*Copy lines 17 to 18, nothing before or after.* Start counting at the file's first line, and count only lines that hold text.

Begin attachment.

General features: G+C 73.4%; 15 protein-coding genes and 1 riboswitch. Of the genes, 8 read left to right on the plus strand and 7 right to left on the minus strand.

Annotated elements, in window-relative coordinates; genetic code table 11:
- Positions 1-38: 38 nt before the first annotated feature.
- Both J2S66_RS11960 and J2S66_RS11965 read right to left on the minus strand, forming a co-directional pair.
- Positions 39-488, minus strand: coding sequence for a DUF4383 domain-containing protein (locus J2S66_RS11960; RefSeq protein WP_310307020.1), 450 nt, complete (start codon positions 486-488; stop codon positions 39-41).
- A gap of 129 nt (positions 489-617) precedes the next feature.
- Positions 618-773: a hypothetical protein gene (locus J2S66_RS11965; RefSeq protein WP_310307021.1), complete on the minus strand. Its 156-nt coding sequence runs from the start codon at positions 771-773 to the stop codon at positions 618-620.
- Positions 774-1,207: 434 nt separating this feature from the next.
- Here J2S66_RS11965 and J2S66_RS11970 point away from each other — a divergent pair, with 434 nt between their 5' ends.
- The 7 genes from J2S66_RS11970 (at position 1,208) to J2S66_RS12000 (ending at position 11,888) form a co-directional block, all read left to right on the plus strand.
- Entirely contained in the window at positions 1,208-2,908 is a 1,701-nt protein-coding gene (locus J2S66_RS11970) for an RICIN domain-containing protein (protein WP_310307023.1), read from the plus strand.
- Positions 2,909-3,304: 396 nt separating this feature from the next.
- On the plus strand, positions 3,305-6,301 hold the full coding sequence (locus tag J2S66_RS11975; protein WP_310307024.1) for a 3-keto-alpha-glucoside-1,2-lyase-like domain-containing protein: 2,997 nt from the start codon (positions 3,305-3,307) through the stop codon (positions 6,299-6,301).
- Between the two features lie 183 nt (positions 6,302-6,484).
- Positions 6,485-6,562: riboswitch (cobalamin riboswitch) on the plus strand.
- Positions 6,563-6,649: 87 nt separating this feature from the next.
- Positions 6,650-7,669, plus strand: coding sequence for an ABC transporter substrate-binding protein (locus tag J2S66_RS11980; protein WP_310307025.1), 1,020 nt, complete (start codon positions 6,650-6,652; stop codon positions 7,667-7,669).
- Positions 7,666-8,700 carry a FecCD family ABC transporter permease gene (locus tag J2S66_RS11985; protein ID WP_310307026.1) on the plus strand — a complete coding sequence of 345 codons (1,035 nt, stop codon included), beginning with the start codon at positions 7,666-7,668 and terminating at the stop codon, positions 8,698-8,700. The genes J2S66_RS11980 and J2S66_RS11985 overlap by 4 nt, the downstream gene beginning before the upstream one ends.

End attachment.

- Positions 6,650-7,669, plus strand: coding sequence for an ABC transporter substrate-binding protein (locus tag J2S66_RS11980; protein WP_310307025.1), 1,020 nt, complete (start codon positions 6,650-6,652; stop codon positions 7,667-7,669).
- Positions 7,666-8,700 carry a FecCD family ABC transporter permease gene (locus tag J2S66_RS11985; protein ID WP_310307026.1) on the plus strand — a complete coding sequence of 345 codons (1,035 nt, stop codon included), beginning with the start codon at positions 7,666-7,668 and terminating at the stop codon, positions 8,698-8,700. The genes J2S66_RS11980 and J2S66_RS11985 overlap by 4 nt, the downstream gene beginning before the upstream one ends.